While Michelle’s new garden swing (see Swingin’!) has provided many pleasant moments this last summer, it has had some trouble.
After a group of friends swung on it a few weeks ago, it canted off its proper angle. I solved that easily enough: I removed the rubber hose chafing gear and looped each line in a simple friction knot. After that, the weight of the swingers held the lines in their proper place, preventing the swing from slipping either forward or backward.
Last weekend, Aly invited a handful of friends to the “homestead” for a visit before they returned to school. She and two others sat on the swing for a bit. I specifically designed the swing to accommodate three people, specifically the three of us; apparently, though, when I chose the crossbeam, I chose poorly. After swinging gently for a few moments, the kids got dumped unceremoniously on the ground when the crossbeam broke in two places!
Michelle discovered them moments later, and said she would have given anything to have a camera ready, to memorialize the trio as they stood staring forlornly at the swing. They were mortified—they’re all the finest of young people, very conscientious, never the type to get into any destructive mischief. We were just relieved that none of them were hurt!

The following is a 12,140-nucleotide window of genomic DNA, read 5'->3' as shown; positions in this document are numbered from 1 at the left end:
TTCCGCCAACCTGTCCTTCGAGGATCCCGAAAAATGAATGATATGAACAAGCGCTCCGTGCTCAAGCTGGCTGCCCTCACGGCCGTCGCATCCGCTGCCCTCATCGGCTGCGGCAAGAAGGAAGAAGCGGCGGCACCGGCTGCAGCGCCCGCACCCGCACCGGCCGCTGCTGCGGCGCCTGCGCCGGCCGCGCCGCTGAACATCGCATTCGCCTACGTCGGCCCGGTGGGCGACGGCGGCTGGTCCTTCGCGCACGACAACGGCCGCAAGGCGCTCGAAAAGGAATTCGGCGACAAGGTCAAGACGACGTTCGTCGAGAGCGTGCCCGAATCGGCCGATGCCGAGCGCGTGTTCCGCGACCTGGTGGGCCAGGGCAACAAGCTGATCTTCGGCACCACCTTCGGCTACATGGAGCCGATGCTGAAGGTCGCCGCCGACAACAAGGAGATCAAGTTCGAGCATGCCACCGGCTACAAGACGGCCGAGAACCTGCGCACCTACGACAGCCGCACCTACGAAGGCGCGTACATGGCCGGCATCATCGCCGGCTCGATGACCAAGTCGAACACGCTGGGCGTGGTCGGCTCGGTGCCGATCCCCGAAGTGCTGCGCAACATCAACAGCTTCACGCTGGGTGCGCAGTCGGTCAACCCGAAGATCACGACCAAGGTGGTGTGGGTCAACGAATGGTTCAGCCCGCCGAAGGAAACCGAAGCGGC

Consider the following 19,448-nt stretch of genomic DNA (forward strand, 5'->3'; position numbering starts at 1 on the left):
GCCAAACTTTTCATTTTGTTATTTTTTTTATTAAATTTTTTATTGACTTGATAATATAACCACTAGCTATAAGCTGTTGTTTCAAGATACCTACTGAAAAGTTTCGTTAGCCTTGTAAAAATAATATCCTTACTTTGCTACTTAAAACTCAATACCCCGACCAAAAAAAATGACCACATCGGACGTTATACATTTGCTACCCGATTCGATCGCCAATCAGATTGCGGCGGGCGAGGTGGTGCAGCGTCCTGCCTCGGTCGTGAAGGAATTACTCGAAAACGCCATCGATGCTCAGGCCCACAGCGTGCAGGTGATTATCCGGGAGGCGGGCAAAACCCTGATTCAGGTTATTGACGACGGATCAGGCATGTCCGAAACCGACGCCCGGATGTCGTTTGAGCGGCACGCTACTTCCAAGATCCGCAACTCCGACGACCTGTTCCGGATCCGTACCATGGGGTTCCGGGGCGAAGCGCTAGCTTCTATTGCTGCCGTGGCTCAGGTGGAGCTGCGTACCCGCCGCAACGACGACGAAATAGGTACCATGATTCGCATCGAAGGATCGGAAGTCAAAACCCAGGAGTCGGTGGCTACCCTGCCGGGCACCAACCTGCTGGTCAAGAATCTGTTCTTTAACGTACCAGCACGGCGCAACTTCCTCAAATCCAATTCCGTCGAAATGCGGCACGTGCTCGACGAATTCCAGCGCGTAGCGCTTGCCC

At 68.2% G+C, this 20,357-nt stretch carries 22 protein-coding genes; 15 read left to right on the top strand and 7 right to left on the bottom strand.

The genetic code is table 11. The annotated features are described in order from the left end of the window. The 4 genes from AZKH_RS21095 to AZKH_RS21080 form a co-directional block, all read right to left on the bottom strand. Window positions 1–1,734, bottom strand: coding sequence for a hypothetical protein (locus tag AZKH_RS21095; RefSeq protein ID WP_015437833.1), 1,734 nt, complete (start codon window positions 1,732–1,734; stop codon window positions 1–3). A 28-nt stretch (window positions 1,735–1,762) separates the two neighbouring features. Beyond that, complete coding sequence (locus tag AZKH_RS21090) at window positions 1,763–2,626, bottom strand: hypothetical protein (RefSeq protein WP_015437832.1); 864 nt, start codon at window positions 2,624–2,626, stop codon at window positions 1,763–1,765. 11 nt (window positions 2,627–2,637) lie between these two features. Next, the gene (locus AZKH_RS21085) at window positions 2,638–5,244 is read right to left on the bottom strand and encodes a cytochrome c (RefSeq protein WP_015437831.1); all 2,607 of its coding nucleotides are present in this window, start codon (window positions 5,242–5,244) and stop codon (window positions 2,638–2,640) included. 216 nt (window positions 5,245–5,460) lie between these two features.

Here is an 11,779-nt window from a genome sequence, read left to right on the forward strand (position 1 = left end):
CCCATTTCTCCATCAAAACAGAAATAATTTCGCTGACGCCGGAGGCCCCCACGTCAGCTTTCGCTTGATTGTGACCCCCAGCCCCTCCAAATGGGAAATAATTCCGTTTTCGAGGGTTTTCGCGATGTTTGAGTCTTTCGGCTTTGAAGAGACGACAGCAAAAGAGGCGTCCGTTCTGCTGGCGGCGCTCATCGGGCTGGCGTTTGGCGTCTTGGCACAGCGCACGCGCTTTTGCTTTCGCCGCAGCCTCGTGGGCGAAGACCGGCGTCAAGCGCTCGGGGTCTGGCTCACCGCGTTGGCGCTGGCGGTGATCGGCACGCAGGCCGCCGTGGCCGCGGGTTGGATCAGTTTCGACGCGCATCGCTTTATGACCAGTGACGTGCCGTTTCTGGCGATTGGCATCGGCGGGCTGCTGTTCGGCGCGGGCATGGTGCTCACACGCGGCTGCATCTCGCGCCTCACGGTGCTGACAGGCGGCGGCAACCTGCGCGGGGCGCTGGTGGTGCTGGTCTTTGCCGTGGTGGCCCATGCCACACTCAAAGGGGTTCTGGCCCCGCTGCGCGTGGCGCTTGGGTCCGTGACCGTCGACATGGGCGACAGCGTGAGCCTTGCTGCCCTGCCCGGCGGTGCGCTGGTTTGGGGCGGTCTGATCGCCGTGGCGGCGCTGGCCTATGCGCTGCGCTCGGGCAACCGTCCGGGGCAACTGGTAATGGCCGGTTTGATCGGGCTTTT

I’ll need to repair the swing, as the front slat broke. That may prove to be an opportunity. Since I built it alone, I only had myself to measure the bench length. Michelle and Aly both expressed interest in a shortened bench. I may have to modify the design when I make the repair.
As for the beam, I should have known better. I used a single 2X4 that had served us in a variety of ways since long before we came to the homestead. The next beam will be at least a pair of 2X4s bolted together to carry more weight. If the old one couldn’t hold Aly and her two friends, there’s no way it would have held the family. The new one will be much stronger.
I’ve set a goal to repair the swing and get it rehung before my aunt and uncle arrive on a cruise ship next week. As a focal point of comfort and gentility on our homestead, I can’t have it out of action for such an important visit!